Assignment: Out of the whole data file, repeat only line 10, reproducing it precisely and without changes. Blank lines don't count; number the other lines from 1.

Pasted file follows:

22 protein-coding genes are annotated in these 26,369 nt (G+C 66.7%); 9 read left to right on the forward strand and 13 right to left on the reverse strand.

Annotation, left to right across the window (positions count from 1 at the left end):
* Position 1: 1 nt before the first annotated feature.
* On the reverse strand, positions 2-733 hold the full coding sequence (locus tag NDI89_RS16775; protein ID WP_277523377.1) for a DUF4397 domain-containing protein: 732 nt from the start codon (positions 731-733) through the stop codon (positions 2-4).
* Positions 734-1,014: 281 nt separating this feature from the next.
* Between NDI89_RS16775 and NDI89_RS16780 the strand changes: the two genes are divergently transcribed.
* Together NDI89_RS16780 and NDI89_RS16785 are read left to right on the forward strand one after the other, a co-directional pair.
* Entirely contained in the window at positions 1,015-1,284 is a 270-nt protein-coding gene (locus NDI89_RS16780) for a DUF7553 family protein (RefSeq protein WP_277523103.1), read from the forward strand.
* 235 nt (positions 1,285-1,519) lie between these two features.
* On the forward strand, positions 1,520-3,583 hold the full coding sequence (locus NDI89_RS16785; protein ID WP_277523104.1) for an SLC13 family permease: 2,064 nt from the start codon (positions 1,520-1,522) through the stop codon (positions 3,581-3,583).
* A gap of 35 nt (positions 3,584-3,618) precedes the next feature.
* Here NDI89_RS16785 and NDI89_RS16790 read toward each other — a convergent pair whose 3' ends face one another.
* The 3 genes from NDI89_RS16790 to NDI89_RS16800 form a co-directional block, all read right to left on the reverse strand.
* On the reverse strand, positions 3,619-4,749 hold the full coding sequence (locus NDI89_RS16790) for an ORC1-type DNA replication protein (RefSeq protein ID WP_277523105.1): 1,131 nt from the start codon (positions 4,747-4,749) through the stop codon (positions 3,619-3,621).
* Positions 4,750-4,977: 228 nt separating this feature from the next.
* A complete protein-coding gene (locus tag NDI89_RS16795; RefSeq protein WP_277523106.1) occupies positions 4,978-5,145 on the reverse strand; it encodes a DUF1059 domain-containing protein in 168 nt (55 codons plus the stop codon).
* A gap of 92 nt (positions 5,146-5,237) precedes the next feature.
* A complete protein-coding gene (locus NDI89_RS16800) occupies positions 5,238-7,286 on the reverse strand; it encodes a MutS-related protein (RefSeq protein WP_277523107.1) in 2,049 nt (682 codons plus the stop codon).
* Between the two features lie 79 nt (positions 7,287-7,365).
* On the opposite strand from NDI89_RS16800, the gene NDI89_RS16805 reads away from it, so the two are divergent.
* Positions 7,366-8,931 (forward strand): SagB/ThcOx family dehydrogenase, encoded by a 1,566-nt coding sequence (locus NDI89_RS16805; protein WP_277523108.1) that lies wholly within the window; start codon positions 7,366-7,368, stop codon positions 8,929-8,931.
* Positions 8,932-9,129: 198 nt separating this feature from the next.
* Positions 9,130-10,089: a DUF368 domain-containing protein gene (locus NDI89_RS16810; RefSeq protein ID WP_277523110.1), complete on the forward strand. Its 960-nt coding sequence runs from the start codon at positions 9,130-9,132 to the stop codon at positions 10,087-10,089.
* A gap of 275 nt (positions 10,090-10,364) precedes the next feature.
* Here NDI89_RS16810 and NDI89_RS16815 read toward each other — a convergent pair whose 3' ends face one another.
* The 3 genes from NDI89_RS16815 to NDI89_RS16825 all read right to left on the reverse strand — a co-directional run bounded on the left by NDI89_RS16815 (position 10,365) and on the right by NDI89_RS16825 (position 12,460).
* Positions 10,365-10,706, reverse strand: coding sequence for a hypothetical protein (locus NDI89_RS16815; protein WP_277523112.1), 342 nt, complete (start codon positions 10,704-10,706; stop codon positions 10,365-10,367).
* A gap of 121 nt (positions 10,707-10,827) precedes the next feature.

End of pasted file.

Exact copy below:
* On the forward strand, positions 1,520-3,583 hold the full coding sequence (locus NDI89_RS16785; protein ID WP_277523104.1) for an SLC13 family permease: 2,064 nt from the start codon (positions 1,520-1,522) through the stop codon (positions 3,581-3,583).